Want more information on reducing the sugar in your baking? Read these posts:

How to reduce sugar in muffins 
How to reduce sugar in cookies and bars
How to reduce sugar in cake
How to reduce sugar in pie

PJ Hamel
About

PJ Hamel grew up in New England, graduated from Brown University, and was a Maine journalist before joining King Arthur Flour in 1990. PJ bakes and writes from her home on Cape Cod, where she enjoys beach-walking, her husband, two dogs, and really good food!

comments

  1. Emmanuelle

    My French grain of salt on baking : did you know that sugar is forbidden in breads in France ? If there is sugar it is not allowed to call it bread.
    There is “pain de mie” (more or less sandwich bread), but it is not considered as bread in France, and we do not use as much of it as you do (You are not allowed to bring your lunch at school, as there is a public meal service in France in all schools).

    Reply
  2. Elaine G. King

    I am diabetic, so prefer to not use sugar at all if possible. Therefore, when baking I use Splenda instead of sugar. It works beautifully as a substitute with no problems.

    Reply
  3. Helen

    Thanks for the informative article!
    I have tried subbing sugar with honey and banana. But i am unsure on how much water i should decrease.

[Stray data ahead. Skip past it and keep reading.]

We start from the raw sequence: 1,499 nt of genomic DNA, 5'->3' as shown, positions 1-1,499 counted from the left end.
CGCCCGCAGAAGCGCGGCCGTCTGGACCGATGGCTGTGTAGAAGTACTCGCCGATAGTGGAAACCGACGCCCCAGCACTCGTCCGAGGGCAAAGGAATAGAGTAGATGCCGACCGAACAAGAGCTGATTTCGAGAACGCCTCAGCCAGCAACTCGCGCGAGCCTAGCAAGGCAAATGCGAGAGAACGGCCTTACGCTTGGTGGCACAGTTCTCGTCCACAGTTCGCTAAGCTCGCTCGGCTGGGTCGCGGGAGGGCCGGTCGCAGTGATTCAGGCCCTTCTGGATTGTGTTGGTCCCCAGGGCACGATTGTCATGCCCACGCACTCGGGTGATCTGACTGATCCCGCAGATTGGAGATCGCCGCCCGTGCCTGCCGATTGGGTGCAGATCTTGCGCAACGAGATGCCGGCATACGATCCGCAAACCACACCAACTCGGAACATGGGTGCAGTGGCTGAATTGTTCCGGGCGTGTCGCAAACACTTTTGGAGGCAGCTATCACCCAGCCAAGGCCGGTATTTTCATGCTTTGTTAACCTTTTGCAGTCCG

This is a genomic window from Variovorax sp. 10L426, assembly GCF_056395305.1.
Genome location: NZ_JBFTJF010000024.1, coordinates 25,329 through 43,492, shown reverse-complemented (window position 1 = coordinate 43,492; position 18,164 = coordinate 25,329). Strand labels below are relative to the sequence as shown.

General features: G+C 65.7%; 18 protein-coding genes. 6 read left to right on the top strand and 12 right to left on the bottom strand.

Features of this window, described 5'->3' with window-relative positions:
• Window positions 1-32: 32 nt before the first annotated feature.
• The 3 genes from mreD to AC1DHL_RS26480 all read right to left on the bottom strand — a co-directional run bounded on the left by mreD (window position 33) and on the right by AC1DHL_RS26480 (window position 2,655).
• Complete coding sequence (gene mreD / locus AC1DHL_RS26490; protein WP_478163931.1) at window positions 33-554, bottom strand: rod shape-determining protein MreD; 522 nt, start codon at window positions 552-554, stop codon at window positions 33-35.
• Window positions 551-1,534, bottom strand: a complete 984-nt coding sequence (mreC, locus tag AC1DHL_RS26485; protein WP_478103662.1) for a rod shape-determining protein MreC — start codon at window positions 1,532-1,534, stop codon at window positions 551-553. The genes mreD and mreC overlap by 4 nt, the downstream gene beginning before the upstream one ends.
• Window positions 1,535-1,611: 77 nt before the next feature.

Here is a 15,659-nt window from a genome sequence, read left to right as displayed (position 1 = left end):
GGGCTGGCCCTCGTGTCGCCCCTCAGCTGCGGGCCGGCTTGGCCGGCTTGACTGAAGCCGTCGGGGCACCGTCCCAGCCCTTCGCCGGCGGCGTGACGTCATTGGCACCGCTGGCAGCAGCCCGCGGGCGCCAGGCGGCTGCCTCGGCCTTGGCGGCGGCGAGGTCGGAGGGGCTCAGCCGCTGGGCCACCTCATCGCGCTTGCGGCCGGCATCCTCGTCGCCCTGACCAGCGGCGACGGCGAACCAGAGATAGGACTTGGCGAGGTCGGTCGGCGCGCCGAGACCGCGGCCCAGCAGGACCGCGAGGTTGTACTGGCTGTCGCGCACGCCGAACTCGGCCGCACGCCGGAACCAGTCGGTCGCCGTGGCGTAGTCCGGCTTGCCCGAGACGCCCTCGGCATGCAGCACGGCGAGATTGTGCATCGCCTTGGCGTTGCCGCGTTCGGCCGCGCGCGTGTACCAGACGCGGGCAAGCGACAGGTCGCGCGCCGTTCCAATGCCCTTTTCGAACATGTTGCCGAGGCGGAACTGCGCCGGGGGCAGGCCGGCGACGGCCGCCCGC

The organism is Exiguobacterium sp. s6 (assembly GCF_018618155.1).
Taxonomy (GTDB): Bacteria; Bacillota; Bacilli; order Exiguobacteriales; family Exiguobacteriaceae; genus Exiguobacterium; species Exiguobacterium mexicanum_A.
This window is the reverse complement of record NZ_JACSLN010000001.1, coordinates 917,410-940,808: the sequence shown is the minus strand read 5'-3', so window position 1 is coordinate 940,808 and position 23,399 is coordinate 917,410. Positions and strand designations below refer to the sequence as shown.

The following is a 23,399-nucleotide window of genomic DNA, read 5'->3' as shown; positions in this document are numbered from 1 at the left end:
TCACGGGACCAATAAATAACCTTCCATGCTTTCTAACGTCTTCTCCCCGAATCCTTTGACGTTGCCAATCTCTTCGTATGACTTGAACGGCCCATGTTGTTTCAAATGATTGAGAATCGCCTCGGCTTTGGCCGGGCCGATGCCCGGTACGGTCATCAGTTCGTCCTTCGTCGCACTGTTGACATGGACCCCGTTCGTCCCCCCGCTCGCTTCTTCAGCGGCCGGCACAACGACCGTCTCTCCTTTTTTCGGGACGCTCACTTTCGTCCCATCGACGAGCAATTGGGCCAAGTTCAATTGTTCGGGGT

Each time i tried, even though it’s sufficiently fluffy, it’s still wetter and chewier than when i made it with sugar even though i have decreased the water
    The doughs were fragrant and very soft. The correct consistency but i couldnt get the interior of the bread to dry properly
    Let’s say to add 20g of sugar and 100g of banana. How much water should subtract?
    Thanks!

    Reply
    1. The Baker's Hotline

      Hi Helen, we’ve done a bit of test baking with liquid sweeteners. Our general findings were that for every 1/4 cup of honey used, you should decrease the liquid by 1 tablespoon or add an additional tablespoon of flour. You could try using a similar approach for the honey and banana combined. (You can find the full results of our liquid sweeteners testing in the article here.) It also sounds like your bread simply needs more time in the oven to bake all the way through. You may want to try tenting it with foil and baking until the internal temperature reaches 195-200°F. Good luck! Kye@KAF

  4. Mary-Louise Essaian

    I so enjoy this website. I’ve been baking for years but am always learning. Thank you for the good lessons!

    Reply
  5. Astrid Grant

    Thank you for so much info. I have been baking bread for years and never dared to cut down on sugar . thanks again.

    Reply